Enhancing the opportunity for success in family business transitions
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New Hampshire’s economic landscape is dominated by family businesses. Generally, the family business in the Granite State is small and entrepreneurial, but not ready to be transferred to the next generation. Understanding the goals, interests and talents of family members is critical to developing a plan for transition.
The size and nature of family businesses vary and all are unique and complex blends of family history and emotion. This dynamic, when mixed with individual skills, management styles and personalities presents fertile ground for conflict. As a result, the family business rarely succeeds to a third or fourth generation.
To improve the chances of a successful transition, begin the planning process early, remain flexible and keep the lines of communication open. Some best practices to observe include the following:
- Embrace the long-term view rather than immediate results.
- Retain the entrepreneurial spirit of the founder(s); failure to evolve means extinction.
- The owners of family businesses in New Hampshire frequently “put all their eggs in one basket” and expect the business to financially support their retirement. This practice puts great stress on the business. Alternative retirement vehicles can reduce the stress.
- Honestly assess the next generation’s interest in the business. Communication with family members about their goals is critical to the implementation of a succession plan. Their drive and maturity should be apparent and in place prior to a transfer of either control or ownership.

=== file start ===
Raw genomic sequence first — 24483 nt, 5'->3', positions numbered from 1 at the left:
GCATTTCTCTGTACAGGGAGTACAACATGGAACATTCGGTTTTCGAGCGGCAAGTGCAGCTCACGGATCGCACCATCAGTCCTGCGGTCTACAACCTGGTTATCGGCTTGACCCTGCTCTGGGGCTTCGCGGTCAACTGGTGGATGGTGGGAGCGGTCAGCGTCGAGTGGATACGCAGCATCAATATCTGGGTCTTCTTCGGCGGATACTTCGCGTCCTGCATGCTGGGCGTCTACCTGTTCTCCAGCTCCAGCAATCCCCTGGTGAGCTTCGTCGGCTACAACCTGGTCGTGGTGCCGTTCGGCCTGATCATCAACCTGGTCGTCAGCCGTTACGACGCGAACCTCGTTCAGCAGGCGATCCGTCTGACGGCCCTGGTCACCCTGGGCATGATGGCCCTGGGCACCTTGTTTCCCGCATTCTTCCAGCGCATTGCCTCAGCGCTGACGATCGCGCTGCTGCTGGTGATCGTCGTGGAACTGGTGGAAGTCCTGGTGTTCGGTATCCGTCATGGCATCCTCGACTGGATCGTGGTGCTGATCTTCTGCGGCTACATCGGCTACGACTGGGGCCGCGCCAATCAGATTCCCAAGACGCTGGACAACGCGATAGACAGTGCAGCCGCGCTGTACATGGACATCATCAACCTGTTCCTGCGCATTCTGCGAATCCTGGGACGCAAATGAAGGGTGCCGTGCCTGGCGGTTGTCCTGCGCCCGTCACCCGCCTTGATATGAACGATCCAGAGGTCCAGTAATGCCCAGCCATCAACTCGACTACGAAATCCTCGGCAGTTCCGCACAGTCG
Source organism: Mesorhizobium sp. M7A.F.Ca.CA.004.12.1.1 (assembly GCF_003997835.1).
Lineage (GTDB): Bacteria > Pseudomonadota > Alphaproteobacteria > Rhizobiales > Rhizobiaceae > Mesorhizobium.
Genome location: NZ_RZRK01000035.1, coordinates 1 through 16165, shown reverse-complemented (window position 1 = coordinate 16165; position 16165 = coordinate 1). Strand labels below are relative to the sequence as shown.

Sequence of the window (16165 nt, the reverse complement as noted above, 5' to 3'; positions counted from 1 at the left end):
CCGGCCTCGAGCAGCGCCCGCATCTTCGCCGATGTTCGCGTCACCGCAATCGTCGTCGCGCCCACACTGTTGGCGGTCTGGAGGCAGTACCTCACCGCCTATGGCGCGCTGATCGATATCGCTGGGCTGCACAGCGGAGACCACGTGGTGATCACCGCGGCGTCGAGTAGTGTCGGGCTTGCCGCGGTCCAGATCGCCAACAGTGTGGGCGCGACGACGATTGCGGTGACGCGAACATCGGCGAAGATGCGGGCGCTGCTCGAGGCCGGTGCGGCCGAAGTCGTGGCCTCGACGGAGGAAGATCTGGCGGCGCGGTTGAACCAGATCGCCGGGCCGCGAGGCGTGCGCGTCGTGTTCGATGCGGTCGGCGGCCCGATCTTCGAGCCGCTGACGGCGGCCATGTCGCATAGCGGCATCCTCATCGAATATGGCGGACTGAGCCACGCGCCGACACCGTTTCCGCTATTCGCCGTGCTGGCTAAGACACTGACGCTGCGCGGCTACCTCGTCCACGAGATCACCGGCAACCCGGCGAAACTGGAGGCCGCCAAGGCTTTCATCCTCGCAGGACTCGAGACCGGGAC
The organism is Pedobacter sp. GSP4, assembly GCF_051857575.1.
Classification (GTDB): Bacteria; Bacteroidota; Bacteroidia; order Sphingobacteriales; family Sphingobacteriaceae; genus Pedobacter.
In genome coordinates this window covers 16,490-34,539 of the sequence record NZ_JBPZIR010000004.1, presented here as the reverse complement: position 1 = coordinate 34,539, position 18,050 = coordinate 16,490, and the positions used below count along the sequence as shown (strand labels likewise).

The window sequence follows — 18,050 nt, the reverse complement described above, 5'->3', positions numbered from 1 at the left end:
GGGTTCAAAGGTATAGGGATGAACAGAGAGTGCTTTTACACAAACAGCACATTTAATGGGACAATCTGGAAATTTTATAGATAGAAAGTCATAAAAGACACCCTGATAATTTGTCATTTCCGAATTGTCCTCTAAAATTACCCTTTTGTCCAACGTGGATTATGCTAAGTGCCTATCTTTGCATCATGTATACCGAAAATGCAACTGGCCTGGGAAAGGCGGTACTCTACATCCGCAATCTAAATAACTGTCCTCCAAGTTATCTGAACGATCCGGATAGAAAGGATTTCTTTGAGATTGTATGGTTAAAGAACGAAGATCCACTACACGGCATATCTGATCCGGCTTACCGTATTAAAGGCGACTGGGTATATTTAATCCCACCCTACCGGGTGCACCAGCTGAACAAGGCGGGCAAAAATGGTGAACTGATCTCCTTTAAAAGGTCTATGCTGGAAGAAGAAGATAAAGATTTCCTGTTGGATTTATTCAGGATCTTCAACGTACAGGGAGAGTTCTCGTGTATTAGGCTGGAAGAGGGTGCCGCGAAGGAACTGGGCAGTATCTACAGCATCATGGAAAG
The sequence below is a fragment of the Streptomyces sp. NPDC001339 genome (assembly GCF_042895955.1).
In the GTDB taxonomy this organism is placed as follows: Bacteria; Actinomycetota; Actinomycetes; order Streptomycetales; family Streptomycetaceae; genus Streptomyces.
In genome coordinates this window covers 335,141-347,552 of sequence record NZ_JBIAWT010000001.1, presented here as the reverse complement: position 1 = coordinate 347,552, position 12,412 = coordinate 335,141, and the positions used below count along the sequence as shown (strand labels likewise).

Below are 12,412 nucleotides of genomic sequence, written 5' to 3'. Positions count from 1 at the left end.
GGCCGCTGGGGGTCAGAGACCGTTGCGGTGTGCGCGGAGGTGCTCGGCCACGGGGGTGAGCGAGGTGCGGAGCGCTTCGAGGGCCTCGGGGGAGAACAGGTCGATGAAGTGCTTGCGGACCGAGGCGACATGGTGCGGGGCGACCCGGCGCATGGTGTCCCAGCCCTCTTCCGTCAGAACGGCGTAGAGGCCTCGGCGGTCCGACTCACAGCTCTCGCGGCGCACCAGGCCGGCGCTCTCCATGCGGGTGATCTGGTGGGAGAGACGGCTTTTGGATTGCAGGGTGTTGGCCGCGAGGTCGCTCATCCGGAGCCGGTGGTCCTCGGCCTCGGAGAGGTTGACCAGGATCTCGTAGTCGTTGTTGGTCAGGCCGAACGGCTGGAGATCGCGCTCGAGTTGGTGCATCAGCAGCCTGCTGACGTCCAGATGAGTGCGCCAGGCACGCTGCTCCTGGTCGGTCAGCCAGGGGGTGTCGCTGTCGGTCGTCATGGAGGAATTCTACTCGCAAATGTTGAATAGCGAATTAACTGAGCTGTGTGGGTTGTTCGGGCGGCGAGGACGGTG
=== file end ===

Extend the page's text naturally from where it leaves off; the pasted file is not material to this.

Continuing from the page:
- Family members intending to stay in the business require extensive training in all aspects of the business as well as real-world experience.
- Consider expanding management and the board beyond the family. There may be individuals who can offer the business valuable experience and independence. As a “baby-step,” consider a board of advisors.
- Use of multiple entities affords a level of asset protection and flexibility with the transfer of ownership interests.
- Appropriate governing documents for the business(es), estate planning vehicles and the use of trusts and insurance products should be considered.
Finally, create your “team” of accounting, legal and financial advisors and draw on informational resources available to family businesses. Get involved with UNH’s Center for Family Business and seek out family business consultants for guidance and professional development. With help, you can realistically assess the family’s commitment to succession, develop a plan of action and enhance the opportunity for a successful transition.
Upton & Hatfield, LLP has been built on a foundation of over 100 years of dedicated service and high quality work. Our state-wide practice has offices in Concord, Hillsborough and Portsmouth. We have developed a reputation—client by client—for outstanding representation in a wide range of legal areas. Our reputation is the product of our attorneys’ hard work, community service, knowledge of the law and focus on solving our clients’ problems. To that end, our mission is the same as it was a century ago—to offer the best representation possible for our clients.